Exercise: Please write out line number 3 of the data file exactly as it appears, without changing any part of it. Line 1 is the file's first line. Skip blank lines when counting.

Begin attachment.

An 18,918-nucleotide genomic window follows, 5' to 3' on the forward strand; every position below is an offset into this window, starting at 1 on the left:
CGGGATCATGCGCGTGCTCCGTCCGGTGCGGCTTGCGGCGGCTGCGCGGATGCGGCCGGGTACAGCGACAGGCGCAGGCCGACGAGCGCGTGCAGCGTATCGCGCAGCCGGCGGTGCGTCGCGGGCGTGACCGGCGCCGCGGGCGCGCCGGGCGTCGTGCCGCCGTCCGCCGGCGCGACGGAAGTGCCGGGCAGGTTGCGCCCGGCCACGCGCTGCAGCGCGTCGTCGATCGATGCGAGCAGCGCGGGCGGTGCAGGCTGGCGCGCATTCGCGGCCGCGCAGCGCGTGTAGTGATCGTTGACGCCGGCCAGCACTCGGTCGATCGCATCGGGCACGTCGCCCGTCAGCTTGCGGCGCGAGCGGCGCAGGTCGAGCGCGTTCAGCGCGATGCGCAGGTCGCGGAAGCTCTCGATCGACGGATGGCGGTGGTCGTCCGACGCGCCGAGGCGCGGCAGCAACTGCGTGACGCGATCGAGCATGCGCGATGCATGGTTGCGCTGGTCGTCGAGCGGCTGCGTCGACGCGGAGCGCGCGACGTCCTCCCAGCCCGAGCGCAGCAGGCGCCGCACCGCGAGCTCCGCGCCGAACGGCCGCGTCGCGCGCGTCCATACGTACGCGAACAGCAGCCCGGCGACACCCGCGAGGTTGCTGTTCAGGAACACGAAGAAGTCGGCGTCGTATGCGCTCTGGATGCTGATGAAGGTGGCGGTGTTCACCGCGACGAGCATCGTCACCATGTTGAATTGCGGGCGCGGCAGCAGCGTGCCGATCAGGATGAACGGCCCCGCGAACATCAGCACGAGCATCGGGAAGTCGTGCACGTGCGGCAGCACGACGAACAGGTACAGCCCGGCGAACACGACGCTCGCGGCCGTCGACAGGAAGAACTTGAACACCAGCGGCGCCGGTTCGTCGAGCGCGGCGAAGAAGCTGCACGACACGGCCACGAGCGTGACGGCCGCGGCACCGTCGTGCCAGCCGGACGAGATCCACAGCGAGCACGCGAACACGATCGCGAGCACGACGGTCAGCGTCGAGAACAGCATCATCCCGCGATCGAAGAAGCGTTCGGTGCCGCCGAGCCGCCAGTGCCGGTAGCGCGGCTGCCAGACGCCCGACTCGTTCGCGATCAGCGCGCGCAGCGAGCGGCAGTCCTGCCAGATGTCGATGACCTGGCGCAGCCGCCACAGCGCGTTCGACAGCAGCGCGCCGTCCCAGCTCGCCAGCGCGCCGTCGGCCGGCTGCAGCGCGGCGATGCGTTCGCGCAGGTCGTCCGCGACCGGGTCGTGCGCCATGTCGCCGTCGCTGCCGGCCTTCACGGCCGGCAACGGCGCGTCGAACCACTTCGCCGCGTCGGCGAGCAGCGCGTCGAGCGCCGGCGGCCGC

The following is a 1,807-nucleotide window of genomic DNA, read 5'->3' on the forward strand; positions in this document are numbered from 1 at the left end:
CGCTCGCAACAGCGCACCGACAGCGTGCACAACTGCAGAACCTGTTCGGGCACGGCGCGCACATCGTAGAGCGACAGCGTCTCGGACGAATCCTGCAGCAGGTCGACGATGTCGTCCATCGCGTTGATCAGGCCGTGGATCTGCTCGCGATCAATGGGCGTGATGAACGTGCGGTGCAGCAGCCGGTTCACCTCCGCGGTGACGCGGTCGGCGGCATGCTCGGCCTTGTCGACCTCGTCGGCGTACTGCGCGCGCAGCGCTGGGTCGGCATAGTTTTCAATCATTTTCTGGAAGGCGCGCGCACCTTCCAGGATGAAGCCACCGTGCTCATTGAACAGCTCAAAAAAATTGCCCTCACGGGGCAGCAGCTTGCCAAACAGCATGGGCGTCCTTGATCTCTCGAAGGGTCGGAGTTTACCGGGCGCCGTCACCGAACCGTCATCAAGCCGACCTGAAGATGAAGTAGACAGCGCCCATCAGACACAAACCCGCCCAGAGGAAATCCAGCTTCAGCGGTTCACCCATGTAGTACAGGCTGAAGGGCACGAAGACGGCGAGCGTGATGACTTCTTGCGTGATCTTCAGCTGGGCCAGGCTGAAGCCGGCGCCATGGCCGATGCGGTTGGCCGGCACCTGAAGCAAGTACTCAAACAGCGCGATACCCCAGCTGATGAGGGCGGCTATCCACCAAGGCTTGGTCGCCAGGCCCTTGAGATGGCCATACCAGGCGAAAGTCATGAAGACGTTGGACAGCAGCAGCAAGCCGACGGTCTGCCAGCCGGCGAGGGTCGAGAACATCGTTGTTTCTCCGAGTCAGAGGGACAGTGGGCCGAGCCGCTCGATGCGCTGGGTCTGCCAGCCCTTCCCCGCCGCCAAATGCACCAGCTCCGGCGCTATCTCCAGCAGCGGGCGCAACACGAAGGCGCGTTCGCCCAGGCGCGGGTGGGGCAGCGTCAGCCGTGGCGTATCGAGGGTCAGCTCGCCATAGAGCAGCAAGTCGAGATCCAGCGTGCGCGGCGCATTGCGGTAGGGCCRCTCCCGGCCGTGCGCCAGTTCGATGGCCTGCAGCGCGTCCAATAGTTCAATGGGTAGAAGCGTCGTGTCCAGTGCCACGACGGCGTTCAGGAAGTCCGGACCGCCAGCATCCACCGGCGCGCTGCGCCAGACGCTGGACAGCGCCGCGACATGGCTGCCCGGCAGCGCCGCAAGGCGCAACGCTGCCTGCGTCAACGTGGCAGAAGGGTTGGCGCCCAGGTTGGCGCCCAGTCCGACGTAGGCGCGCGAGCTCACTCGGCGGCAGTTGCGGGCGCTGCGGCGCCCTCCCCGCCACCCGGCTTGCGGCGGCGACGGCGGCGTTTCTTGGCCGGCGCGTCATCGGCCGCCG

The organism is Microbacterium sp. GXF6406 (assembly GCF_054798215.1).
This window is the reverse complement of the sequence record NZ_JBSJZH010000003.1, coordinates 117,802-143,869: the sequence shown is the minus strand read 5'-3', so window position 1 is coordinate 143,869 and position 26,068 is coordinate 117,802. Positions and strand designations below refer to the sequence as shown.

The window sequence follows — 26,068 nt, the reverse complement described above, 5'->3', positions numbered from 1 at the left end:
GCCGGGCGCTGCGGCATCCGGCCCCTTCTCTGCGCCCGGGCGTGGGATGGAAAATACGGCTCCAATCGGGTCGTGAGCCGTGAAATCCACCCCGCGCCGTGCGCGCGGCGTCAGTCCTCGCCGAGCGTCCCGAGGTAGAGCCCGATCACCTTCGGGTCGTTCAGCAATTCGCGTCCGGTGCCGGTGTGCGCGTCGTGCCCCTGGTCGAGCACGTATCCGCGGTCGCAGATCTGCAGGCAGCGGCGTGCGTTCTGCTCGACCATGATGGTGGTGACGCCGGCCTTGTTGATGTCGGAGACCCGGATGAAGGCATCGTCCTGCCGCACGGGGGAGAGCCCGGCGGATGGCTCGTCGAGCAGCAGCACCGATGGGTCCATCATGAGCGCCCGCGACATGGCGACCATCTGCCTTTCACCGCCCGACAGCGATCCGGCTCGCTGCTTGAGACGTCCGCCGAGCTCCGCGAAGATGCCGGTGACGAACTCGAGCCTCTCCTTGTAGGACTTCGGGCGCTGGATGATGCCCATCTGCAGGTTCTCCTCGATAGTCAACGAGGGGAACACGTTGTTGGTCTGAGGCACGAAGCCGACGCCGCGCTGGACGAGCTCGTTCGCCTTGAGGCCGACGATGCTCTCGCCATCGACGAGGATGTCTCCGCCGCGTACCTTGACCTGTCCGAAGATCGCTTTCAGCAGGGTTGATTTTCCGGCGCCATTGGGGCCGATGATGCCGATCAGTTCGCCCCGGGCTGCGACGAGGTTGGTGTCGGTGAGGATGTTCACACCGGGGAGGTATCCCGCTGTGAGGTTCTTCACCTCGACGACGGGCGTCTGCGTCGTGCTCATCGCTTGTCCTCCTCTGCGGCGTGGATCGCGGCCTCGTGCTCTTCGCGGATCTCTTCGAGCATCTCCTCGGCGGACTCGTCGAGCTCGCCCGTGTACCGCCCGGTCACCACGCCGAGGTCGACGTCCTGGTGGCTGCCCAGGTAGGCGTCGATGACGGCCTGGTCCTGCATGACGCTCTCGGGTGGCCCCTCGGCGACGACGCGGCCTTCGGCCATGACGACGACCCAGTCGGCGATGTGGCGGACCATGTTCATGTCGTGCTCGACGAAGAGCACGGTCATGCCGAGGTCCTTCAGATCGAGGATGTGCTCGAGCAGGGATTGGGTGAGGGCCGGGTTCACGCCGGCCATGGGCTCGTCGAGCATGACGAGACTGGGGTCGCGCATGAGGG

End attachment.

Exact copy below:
The following is a 1,807-nucleotide window of genomic DNA, read 5'->3' on the forward strand; positions in this document are numbered from 1 at the left end: